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ND filter newbie

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mario mattei
ND filter newbie
on Oct 11, 2011 at 1:49:11 pm

If you had to start with just one ND for your 4x4 mattebox what density would you choose? I'm using 5d Mark 2, Genus mattbox, documentary work.

I've got a .9 in my BH shopping cart and a .3 and .6 in the wish list, but wondering if I should get the .9 now and then get two others that aren't necessarily .3 and .6. HELP! Thanks.


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Todd Terry
Re: ND filter newbie
on Oct 11, 2011 at 2:28:47 pm

I always travel with a set of .3, .6, and .9... but if I had to pick only ONE I'd take the .9. It being three stops will give you the most flexibility in more situations.

However, if you are not married to buying glass or resin filters and are OK with gel or polyester filters, then you can get a whole set very cheaply. A while back I picked up an extra .3/.6/.9 set from B&H just to keep on hand as spares, and it was well under a hundred bucks for the set.

http://www.bhphotovideo.com/c/product/102426-REG/LEE_Filters_NDSET_Neutral_...

Shows they are out of stock right now, but I'm sure they'll be getting them back in.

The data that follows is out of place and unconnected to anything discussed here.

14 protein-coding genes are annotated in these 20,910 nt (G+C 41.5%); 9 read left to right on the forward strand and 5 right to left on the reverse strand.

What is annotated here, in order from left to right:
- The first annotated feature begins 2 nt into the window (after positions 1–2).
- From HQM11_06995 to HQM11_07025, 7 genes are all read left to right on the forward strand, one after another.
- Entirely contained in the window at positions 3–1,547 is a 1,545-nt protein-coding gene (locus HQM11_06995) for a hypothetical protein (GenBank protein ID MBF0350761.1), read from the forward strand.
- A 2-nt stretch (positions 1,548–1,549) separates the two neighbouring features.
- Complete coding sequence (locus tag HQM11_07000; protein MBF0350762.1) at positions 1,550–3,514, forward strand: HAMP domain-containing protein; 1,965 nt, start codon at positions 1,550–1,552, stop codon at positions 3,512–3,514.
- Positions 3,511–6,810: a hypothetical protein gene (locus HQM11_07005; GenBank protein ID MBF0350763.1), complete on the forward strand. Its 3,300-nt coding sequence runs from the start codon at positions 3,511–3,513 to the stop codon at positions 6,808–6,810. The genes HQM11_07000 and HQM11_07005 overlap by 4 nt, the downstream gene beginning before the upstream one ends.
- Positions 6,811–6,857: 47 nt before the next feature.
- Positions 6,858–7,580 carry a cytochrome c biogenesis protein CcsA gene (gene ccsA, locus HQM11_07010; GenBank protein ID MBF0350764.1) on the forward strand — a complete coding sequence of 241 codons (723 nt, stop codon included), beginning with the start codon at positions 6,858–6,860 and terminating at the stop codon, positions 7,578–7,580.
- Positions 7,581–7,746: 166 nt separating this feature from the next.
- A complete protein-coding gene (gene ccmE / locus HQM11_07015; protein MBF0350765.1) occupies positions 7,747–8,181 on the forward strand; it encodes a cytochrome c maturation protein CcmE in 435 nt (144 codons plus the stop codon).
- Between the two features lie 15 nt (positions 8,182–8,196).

T2

__________________________________
Todd Terry
Creative Director
Fantastic Plastic Entertainment, Inc.
fantasticplastic.com



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mario mattei
Re: ND filter newbie
on Oct 11, 2011 at 11:40:23 pm

Todd,

Thanks for the advice. If I'm also getting a threaded varied ND filter that'll cover 2 to 8 stops, do you think I even need the mattebox? I'm doing documentary work and could spend the $900 on something else. But if a mattebox will be best, I'll go for it!


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Angelo Lorenzo
Re: ND filter newbie
on Oct 12, 2011 at 12:48:12 am

That's really a matter of your priorities. A threaded variable ND kind of locks you into whatever diameter lens it'll fit on, while a mattebox and filters gives you more leeway as to the lenses you can use.

On the other hand, if you plan on shooting this with a 24-70mm L lens or another stills lens that breathes a lot (lengthens when zoomed or focused) then a mattebox may be cumbersome to a run-and-gun style.

You could use the threaded filter and a lens hood or french flag to guard against flare if you really wanted to do a minimal investment.

A 4x4 mattebox is a nicer long term solution and it's great for a number of smaller cameras and camcorders. If you jump to using a RED setup or something, you'll move up to a 6x6 mattebox and filter set.

I don't know the length of your shooting schedule but if you're filming the bulk of it over one short period, consider renting what you need if you're close to a rental house.

- Angelo Lorenzo
- http://FilmsFor.Us Sell your film and connect with your audience


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Todd Terry
Re: ND filter newbie
on Oct 12, 2011 at 2:49:22 pm

[mario mattei] "I'm also getting a threaded varied ND filter that'll cover 2 to 8 stops, do you think I even need the mattebox?"